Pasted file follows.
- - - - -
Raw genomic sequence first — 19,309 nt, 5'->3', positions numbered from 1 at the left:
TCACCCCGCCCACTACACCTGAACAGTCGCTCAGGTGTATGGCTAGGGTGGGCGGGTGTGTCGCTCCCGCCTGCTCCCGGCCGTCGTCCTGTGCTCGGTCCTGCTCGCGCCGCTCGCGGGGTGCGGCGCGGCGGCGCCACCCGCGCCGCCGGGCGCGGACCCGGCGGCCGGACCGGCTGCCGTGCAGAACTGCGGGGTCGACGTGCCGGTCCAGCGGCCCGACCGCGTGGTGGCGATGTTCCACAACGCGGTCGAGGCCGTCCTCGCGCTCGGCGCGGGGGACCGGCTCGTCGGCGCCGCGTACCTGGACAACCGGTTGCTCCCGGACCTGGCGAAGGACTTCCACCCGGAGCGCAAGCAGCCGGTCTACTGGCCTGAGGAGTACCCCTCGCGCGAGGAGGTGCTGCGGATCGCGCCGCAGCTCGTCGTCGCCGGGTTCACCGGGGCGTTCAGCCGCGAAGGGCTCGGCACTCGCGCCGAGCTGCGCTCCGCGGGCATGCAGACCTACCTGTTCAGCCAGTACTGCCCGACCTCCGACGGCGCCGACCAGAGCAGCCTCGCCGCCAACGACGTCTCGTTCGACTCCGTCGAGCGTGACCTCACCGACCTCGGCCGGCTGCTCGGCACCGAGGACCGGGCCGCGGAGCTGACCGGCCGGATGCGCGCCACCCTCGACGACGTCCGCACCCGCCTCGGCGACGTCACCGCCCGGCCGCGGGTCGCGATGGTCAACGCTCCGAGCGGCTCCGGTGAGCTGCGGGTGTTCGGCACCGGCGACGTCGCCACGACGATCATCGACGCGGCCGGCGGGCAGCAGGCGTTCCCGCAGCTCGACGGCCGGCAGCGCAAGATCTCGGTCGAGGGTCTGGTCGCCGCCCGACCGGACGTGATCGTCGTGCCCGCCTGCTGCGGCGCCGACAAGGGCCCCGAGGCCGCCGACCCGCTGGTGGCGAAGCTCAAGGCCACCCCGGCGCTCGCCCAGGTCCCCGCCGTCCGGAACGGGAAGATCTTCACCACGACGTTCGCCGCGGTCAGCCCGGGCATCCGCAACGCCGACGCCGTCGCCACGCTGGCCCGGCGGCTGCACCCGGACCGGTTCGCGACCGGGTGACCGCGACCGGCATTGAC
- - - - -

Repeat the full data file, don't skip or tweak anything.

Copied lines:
Raw genomic sequence first — 19,309 nt, 5'->3', positions numbered from 1 at the left:
TCACCCCGCCCACTACACCTGAACAGTCGCTCAGGTGTATGGCTAGGGTGGGCGGGTGTGTCGCTCCCGCCTGCTCCCGGCCGTCGTCCTGTGCTCGGTCCTGCTCGCGCCGCTCGCGGGGTGCGGCGCGGCGGCGCCACCCGCGCCGCCGGGCGCGGACCCGGCGGCCGGACCGGCTGCCGTGCAGAACTGCGGGGTCGACGTGCCGGTCCAGCGGCCCGACCGCGTGGTGGCGATGTTCCACAACGCGGTCGAGGCCGTCCTCGCGCTCGGCGCGGGGGACCGGCTCGTCGGCGCCGCGTACCTGGACAACCGGTTGCTCCCGGACCTGGCGAAGGACTTCCACCCGGAGCGCAAGCAGCCGGTCTACTGGCCTGAGGAGTACCCCTCGCGCGAGGAGGTGCTGCGGATCGCGCCGCAGCTCGTCGTCGCCGGGTTCACCGGGGCGTTCAGCCGCGAAGGGCTCGGCACTCGCGCCGAGCTGCGCTCCGCGGGCATGCAGACCTACCTGTTCAGCCAGTACTGCCCGACCTCCGACGGCGCCGACCAGAGCAGCCTCGCCGCCAACGACGTCTCGTTCGACTCCGTCGAGCGTGACCTCACCGACCTCGGCCGGCTGCTCGGCACCGAGGACCGGGCCGCGGAGCTGACCGGCCGGATGCGCGCCACCCTCGACGACGTCCGCACCCGCCTCGGCGACGTCACCGCCCGGCCGCGGGTCGCGATGGTCAACGCTCCGAGCGGCTCCGGTGAGCTGCGGGTGTTCGGCACCGGCGACGTCGCCACGACGATCATCGACGCGGCCGGCGGGCAGCAGGCGTTCCCGCAGCTCGACGGCCGGCAGCGCAAGATCTCGGTCGAGGGTCTGGTCGCCGCCCGACCGGACGTGATCGTCGTGCCCGCCTGCTGCGGCGCCGACAAGGGCCCCGAGGCCGCCGACCCGCTGGTGGCGAAGCTCAAGGCCACCCCGGCGCTCGCCCAGGTCCCCGCCGTCCGGAACGGGAAGATCTTCACCACGACGTTCGCCGCGGTCAGCCCGGGCATCCGCAACGCCGACGCCGTCGCCACGCTGGCCCGGCGGCTGCACCCGGACCGGTTCGCGACCGGGTGACCGCGACCGGCATTGAC